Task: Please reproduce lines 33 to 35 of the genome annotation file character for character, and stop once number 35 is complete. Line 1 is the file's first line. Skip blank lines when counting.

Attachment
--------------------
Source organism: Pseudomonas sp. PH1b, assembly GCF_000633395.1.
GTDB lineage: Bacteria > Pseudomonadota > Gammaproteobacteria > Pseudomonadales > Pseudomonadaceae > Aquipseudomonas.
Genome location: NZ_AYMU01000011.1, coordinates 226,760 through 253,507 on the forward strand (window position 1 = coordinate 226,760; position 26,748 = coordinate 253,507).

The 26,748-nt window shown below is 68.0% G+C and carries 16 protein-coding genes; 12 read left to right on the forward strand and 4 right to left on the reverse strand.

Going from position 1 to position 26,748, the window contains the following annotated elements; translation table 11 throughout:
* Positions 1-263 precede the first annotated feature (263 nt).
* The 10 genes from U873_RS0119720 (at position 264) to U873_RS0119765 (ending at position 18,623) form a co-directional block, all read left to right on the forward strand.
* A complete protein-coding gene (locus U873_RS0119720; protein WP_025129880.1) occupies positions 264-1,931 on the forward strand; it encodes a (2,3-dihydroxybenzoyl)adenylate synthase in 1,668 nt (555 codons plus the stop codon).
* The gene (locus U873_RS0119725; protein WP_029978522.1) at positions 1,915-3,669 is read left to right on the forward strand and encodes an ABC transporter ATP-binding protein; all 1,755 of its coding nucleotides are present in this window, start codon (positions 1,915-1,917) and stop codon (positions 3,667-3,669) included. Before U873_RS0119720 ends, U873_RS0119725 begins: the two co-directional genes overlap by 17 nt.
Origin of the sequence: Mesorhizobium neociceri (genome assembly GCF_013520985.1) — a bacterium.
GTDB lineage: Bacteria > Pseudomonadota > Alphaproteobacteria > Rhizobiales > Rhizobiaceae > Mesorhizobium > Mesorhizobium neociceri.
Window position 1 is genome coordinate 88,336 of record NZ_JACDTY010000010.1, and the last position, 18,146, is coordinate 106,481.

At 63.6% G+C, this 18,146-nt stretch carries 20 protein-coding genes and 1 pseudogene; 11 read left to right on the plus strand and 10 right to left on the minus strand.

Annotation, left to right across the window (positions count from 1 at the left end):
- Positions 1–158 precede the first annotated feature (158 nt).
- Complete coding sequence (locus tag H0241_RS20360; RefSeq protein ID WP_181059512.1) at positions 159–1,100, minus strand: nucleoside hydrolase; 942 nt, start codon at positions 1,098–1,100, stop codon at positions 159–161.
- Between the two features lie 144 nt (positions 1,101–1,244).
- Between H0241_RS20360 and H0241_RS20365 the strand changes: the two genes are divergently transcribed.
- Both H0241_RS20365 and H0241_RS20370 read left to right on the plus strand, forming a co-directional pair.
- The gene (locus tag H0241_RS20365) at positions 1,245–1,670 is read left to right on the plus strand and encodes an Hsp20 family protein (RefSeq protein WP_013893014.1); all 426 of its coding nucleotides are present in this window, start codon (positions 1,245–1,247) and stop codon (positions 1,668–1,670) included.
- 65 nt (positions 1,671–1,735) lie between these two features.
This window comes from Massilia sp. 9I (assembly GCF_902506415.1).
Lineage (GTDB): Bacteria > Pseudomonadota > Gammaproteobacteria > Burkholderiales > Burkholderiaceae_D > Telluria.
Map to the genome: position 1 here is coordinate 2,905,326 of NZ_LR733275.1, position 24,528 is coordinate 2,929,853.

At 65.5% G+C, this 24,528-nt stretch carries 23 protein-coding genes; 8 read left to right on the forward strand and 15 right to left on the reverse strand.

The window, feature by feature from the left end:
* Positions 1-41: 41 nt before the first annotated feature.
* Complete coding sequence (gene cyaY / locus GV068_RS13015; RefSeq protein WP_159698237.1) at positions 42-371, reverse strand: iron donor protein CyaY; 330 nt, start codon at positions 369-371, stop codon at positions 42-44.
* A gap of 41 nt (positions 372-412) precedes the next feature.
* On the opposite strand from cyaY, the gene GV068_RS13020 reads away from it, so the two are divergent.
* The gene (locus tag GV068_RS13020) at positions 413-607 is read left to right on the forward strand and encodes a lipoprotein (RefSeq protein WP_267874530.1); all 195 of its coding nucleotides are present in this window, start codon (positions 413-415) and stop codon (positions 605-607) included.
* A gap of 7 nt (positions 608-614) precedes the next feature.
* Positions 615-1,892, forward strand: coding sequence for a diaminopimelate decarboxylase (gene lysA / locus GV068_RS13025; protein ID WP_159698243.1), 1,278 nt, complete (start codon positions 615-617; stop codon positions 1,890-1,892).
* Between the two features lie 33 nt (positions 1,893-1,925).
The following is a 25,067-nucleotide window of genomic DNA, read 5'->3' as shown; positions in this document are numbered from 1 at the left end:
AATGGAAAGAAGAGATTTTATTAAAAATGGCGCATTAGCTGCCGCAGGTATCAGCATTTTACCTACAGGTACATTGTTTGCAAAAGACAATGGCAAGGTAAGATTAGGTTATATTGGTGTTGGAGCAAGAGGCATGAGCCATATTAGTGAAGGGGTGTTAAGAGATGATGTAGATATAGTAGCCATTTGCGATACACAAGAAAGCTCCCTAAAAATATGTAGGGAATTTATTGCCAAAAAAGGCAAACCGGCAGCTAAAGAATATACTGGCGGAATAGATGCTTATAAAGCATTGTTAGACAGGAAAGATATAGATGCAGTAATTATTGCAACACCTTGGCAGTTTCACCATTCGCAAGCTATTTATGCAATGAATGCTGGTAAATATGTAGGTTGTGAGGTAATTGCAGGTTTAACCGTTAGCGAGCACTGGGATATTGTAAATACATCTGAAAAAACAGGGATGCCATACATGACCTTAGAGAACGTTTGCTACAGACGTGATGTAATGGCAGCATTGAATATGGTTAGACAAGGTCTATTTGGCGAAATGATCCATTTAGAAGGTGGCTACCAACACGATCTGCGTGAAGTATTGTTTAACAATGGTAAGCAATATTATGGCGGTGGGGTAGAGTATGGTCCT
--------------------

* Positions 615-1,892, forward strand: coding sequence for a diaminopimelate decarboxylase (gene lysA / locus GV068_RS13025; protein ID WP_159698243.1), 1,278 nt, complete (start codon positions 615-617; stop codon positions 1,890-1,892).
* Between the two features lie 33 nt (positions 1,893-1,925).
The following is a 25,067-nucleotide window of genomic DNA, read 5'->3' as shown; positions in this document are numbered from 1 at the left end: